Below we have tried to answer come of the most common questions visitors ask about surveying. If you find that your question is not answered on this page, please visit our contact page. We truly enjoy our profession and are more than happy to educate the public on our service.

The Art of Surveying:While one might assume that the manipulation of property and numbers might be devoid of art, only the contrary can be true. Many properties have considerable problems with regards to improper bounding, miscalculations in past surveys, titles, easements, and wildlife crossings. Also many properties are created from multiple divisions of a larger piece over the course of years, and with every additional division the risk of miscalculation increases. The result can be abutting properties not coinciding with adjacent parcels, resulting in hiatuses (gaps) and overlaps. The art comes in when a surveyor must essentially build a puzzle with pieces that do not exactly fit together. In these cases the solution is based upon the research and interpretation of the surveyor, and following established procedures for resolving discrepancies.

Frequently Asked Questions:

  • What Is Land Surveying?
    Land Surveying, per the American Congress on Surveying and Mapping (ACSM), is the detailed study or inspection, as by gathering information through observations, measurements in the field, questionnaires, or research of legal instruments, and data analysis in the support of planning, designing, and establishing of property boundaries. It involves the re-establishment of cadastral surveys and land boundaries based on documents of record and historical evidence, as well as certifying surveys (as required by statute or local ordinance) of subdivision plats/maps, registered land surveys, judicial surveys, and space delineation. Land surveying can include associated services such as mapping and related data accumulation, construction layout surveys, precision measurements of length, angle, elevation, area, and volume, as well as horizontal and vertical control surveys, and the analysis and utilization of land survey data. Surveying has been an essential element in the development of the human environment since the beginning of recorded history (ca. 5000 years ago) and it is a requirement in the planning and execution of nearly every form of construction. Its most familiar modern uses are in the fields of transport, building and construction, communications, mapping, and the definition of legal boundaries for land ownership.

  • When Do I Need A Surveyor?
    A person generally has occasion to employ a land surveyor only once or twice in a lifetime. Since such employment is so infrequent, the average person is not aware of the logical steps to be followed in selecting a land surveyor. To help in making such a selection, the answers to a few common questions are noted herein.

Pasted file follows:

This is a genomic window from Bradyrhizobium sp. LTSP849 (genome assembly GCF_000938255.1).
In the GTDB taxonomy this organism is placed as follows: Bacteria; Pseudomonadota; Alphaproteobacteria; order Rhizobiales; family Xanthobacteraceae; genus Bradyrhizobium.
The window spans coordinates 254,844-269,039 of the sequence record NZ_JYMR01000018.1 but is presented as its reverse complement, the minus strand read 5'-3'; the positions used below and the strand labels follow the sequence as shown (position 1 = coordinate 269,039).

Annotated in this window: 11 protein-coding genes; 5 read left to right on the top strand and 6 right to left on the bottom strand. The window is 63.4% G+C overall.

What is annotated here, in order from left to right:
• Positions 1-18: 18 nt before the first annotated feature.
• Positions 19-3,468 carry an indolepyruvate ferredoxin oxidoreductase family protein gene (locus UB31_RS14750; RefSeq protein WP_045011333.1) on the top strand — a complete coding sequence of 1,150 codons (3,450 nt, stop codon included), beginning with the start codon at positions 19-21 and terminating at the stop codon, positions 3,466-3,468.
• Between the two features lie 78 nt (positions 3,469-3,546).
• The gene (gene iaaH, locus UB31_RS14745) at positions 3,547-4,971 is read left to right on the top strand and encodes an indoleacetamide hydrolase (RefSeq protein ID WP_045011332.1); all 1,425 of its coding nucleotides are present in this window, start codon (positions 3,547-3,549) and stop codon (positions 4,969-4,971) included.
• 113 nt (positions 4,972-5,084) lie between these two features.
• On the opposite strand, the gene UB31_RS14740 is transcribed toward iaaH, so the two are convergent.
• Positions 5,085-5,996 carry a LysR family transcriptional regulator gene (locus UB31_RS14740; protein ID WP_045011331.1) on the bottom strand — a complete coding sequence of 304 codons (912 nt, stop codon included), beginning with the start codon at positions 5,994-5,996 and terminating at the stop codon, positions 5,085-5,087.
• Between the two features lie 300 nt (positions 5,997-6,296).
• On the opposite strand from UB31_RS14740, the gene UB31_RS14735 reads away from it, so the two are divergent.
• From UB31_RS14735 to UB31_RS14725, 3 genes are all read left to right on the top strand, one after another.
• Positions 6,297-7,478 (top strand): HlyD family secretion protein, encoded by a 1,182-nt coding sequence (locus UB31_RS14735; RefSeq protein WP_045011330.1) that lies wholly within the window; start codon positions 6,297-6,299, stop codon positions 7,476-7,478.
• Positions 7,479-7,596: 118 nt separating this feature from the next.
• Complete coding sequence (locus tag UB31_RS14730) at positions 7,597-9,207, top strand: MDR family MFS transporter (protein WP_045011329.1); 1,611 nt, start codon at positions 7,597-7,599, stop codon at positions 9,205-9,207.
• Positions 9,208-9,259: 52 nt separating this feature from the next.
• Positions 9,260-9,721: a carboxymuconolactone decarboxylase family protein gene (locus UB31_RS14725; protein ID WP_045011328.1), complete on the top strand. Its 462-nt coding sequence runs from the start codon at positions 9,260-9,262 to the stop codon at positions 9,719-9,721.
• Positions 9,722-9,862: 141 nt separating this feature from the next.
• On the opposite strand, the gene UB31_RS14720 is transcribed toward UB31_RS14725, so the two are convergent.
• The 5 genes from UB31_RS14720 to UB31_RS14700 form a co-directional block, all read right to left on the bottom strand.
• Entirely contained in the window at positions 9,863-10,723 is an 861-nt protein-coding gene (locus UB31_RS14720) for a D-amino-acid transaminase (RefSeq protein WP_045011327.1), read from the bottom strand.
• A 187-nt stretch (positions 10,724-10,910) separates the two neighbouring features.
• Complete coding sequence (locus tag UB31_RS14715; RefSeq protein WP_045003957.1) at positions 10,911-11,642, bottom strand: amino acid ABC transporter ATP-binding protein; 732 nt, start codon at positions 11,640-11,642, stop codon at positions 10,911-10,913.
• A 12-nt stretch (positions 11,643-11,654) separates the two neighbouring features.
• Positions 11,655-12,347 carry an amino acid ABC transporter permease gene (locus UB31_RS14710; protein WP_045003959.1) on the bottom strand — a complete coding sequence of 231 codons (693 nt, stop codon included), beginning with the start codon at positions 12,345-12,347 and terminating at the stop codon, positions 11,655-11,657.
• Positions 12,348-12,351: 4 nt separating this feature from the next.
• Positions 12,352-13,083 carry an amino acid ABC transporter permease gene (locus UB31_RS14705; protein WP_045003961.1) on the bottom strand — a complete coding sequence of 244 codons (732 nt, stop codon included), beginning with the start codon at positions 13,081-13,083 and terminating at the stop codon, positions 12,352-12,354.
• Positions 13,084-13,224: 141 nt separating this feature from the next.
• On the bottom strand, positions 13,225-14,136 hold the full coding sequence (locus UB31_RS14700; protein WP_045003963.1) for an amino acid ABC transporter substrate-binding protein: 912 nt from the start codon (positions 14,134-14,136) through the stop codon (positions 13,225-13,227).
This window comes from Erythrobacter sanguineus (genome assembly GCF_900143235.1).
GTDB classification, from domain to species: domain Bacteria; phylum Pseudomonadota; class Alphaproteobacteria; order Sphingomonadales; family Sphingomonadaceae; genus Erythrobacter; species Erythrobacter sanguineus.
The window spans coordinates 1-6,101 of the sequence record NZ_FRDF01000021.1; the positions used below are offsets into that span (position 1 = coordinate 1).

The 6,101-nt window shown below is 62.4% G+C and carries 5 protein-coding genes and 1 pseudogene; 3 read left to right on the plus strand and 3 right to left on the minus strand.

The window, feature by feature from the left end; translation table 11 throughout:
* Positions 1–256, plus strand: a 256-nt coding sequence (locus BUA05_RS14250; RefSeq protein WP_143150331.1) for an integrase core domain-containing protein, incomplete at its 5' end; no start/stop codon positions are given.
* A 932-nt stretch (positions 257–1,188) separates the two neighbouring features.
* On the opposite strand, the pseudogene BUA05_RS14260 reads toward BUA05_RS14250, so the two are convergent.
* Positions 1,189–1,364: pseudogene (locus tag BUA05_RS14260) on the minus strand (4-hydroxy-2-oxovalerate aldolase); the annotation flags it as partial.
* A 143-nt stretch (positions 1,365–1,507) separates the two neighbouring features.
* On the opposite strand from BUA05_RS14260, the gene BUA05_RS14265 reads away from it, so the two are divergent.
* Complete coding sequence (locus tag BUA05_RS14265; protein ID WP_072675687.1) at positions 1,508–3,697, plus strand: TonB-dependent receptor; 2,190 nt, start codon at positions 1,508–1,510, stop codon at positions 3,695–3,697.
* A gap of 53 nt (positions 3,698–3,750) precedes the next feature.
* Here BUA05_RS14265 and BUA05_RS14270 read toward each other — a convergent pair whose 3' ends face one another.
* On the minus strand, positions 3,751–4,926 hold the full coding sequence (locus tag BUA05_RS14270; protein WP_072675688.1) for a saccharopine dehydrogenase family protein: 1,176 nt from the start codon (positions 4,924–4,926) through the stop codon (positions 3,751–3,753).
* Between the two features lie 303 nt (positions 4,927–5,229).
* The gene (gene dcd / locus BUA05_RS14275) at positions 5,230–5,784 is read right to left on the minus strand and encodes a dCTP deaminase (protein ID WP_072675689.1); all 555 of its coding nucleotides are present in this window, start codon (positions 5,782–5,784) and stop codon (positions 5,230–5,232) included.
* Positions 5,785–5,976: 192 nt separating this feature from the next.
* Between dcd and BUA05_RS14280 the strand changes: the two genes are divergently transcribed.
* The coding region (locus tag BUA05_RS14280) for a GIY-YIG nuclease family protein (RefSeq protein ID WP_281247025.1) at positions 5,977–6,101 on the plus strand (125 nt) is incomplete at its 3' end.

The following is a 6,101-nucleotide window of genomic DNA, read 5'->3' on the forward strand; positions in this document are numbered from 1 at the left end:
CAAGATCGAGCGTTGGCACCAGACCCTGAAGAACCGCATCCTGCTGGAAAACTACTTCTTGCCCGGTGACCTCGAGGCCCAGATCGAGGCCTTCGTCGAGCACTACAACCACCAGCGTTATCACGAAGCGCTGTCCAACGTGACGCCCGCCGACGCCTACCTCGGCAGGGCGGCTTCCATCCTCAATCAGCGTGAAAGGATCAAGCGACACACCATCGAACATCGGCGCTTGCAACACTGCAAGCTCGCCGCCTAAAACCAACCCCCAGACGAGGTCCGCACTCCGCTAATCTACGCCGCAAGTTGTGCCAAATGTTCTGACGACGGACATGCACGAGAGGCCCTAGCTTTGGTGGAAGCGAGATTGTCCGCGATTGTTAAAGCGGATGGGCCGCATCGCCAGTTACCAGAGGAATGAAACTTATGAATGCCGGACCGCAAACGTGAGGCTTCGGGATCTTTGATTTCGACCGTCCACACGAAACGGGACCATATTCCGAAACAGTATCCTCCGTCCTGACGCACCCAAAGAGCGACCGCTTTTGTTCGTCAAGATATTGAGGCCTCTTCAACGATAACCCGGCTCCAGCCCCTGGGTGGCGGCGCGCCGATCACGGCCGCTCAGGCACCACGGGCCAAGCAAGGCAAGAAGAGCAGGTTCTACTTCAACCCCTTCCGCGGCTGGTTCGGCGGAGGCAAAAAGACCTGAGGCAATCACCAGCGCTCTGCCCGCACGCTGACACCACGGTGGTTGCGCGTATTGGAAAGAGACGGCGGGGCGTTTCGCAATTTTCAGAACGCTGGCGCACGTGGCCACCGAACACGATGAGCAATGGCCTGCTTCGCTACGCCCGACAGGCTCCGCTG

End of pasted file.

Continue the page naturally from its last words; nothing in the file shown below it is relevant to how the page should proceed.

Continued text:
• What Are The Qualifications Of A Surveyor?
    Land surveying is a learned profession. It requires precision, facility with applied mathematics, technical knowledge, ability for discriminating investigation, logical thinking, and judicious judgment. A land surveyor in the execution of his projects will work with lawyers, architects, engineers, urban planners, local government officials, and the public in general. He will be involved in both field and office work. In the design of urban subdivision, the land surveyor utilizes extensive surveying principles, applied mathematics, including computer techniques, basic civil engineering principles, photogrammetry, and electronic distance measuring equipment. He is involved in planning, office design and field layout of streets, storm and sanitary sewer extension, and property boundaries. The land surveyor works with the lawyer in writing land descriptions or in locating existing descriptions on the ground.

    He also makes maps for architects, landscape experts, and urban planners to utilize for the design of houses, shopping centers, or housing developments. He does layout work for engineering projects. Hence land surveying requires knowledge in applied science and mathematics and basic planning, surveying, engineering, and legal principles.

    All 50 states have laws requiring practicing land surveyors to be registered. The state of Indiana, Ohio and Kentucky require the equivalent of a four year university degree in land surveying and four years experience under the supervision of a registered land surveyor, plus the passing of a 16 hour written examination, to become registered as a land surveyor. Each state requires several hours of continuing education per year to keep the registered professional up to date with modern technology, principles and practices.

  • What Does A Surveyor Know That I May Not Know?